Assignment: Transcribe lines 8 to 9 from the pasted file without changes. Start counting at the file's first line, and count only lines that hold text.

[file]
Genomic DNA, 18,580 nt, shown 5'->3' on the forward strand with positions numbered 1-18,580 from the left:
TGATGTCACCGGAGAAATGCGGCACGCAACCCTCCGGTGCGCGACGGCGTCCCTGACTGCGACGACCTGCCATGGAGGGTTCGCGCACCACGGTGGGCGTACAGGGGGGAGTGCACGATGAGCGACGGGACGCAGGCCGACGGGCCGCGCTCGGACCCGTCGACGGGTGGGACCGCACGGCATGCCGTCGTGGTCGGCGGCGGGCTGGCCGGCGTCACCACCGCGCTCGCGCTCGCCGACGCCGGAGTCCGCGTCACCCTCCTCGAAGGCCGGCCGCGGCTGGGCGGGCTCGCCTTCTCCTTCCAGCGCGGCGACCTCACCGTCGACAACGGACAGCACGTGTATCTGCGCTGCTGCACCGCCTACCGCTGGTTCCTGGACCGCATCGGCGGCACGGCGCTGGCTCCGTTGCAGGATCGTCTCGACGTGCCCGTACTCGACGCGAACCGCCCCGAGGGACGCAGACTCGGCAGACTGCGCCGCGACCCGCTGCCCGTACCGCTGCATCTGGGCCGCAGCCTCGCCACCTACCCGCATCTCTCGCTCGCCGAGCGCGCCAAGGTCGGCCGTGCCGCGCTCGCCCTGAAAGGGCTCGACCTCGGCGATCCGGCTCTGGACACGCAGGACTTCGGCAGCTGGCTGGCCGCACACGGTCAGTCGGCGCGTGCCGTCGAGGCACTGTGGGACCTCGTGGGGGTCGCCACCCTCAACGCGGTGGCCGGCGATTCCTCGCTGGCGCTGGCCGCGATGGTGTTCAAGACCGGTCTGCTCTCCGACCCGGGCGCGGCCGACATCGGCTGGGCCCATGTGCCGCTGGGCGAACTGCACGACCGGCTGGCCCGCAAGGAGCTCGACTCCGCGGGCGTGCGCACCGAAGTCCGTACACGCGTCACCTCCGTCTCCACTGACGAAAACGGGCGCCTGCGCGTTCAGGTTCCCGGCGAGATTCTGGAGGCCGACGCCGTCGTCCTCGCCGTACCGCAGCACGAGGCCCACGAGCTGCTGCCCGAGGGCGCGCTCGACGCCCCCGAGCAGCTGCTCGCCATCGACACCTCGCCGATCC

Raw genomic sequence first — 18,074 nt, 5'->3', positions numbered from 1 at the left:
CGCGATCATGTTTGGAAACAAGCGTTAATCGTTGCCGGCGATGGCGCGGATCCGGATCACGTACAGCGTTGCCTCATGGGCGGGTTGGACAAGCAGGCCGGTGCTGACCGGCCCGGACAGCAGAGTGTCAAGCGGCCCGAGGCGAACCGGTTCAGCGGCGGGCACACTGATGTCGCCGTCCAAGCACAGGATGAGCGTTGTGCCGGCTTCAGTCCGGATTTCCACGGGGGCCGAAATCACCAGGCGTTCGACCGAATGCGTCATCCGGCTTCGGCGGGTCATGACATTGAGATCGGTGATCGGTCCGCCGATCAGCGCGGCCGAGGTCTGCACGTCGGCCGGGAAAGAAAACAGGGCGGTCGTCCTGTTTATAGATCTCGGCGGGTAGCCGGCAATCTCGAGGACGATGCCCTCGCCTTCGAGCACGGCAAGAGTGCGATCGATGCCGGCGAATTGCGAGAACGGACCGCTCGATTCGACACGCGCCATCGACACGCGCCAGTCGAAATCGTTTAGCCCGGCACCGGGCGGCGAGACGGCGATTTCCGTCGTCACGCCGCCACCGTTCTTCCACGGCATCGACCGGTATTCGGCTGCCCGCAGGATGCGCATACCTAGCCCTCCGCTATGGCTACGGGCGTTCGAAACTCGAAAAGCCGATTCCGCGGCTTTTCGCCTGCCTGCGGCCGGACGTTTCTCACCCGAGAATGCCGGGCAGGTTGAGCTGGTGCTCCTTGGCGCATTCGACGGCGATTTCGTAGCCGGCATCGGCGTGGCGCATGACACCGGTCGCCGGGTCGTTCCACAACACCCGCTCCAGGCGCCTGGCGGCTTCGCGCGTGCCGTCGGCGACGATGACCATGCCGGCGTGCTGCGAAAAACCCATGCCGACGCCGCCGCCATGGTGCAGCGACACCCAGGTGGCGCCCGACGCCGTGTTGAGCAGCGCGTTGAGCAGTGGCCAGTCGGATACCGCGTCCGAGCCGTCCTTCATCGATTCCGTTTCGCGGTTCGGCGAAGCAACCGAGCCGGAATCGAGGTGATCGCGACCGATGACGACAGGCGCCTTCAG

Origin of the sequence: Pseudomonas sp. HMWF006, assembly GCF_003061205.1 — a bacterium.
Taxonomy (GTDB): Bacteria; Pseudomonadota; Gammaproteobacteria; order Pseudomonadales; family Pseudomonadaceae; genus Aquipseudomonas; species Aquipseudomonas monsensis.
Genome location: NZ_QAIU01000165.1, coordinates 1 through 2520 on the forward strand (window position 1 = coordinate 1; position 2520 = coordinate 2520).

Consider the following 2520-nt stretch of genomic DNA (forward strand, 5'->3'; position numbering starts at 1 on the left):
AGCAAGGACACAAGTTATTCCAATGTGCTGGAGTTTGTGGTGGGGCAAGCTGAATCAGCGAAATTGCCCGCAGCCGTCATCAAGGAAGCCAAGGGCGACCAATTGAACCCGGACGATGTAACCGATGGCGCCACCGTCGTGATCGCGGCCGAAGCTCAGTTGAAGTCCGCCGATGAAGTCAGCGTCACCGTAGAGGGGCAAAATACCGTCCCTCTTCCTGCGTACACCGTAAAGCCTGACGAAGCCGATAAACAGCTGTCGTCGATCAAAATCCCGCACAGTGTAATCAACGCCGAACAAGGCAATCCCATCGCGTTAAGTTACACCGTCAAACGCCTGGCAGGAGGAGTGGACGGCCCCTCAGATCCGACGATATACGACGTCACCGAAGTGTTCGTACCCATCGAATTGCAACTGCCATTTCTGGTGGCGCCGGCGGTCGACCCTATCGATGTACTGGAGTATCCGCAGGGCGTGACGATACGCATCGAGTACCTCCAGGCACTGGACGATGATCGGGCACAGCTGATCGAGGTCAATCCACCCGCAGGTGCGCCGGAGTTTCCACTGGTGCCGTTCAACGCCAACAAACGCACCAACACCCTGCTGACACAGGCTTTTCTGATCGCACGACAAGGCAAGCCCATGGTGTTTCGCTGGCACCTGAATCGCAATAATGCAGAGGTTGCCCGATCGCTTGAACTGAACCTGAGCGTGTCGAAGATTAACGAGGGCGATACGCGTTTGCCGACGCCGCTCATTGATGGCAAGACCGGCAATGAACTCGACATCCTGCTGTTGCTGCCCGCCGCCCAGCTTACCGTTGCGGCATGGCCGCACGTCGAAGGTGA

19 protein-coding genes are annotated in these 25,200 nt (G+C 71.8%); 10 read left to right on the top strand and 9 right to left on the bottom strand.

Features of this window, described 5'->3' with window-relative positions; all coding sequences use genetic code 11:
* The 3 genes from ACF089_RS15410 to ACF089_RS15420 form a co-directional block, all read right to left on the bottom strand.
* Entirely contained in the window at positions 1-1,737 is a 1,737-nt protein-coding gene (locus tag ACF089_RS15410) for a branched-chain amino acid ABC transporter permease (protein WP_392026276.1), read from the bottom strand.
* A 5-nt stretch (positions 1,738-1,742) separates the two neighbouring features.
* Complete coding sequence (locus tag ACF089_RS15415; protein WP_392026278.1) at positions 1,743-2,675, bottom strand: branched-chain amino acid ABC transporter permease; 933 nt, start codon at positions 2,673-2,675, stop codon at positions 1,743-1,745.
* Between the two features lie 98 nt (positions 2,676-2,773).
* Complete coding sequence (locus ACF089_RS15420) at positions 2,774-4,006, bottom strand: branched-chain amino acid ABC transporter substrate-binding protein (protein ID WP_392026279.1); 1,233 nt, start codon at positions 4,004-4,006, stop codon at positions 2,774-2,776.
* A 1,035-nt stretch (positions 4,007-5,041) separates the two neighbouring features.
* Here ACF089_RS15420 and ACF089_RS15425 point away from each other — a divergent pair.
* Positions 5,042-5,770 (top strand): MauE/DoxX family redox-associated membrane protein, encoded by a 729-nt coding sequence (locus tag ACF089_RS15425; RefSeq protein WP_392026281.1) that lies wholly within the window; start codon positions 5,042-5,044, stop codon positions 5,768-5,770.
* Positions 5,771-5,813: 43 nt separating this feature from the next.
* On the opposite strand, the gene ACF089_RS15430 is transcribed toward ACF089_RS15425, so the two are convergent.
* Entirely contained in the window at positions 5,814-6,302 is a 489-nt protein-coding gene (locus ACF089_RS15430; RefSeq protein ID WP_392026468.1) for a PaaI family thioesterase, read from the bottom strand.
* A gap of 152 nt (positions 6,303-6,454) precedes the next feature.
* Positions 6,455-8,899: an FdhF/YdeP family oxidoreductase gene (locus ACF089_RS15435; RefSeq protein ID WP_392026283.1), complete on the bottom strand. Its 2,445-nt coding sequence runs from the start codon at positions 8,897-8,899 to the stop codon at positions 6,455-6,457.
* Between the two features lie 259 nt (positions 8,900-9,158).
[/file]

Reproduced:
Consider the following 2520-nt stretch of genomic DNA (forward strand, 5'->3'; position numbering starts at 1 on the left):
AGCAAGGACACAAGTTATTCCAATGTGCTGGAGTTTGTGGTGGGGCAAGCTGAATCAGCGAAATTGCCCGCAGCCGTCATCAAGGAAGCCAAGGGCGACCAATTGAACCCGGACGATGTAACCGATGGCGCCACCGTCGTGATCGCGGCCGAAGCTCAGTTGAAGTCCGCCGATGAAGTCAGCGTCACCGTAGAGGGGCAAAATACCGTCCCTCTTCCTGCGTACACCGTAAAGCCTGACGAAGCCGATAAACAGCTGTCGTCGATCAAAATCCCGCACAGTGTAATCAACGCCGAACAAGGCAATCCCATCGCGTTAAGTTACACCGTCAAACGCCTGGCAGGAGGAGTGGACGGCCCCTCAGATCCGACGATATACGACGTCACCGAAGTGTTCGTACCCATCGAATTGCAACTGCCATTTCTGGTGGCGCCGGCGGTCGACCCTATCGATGTACTGGAGTATCCGCAGGGCGTGACGATACGCATCGAGTACCTCCAGGCACTGGACGATGATCGGGCACAGCTGATCGAGGTCAATCCACCCGCAGGTGCGCCGGAGTTTCCACTGGTGCCGTTCAACGCCAACAAACGCACCAACACCCTGCTGACACAGGCTTTTCTGATCGCACGACAAGGCAAGCCCATGGTGTTTCGCTGGCACCTGAATCGCAATAATGCAGAGGTTGCCCGATCGCTTGAACTGAACCTGAGCGTGTCGAAGATTAACGAGGGCGATACGCGTTTGCCGACGCCGCTCATTGATGGCAAGACCGGCAATGAACTCGACATCCTGCTGTTGCTGCCCGCCGCCCAGCTTACCGTTGCGGCATGGCCGCACGTCGAAGGTGA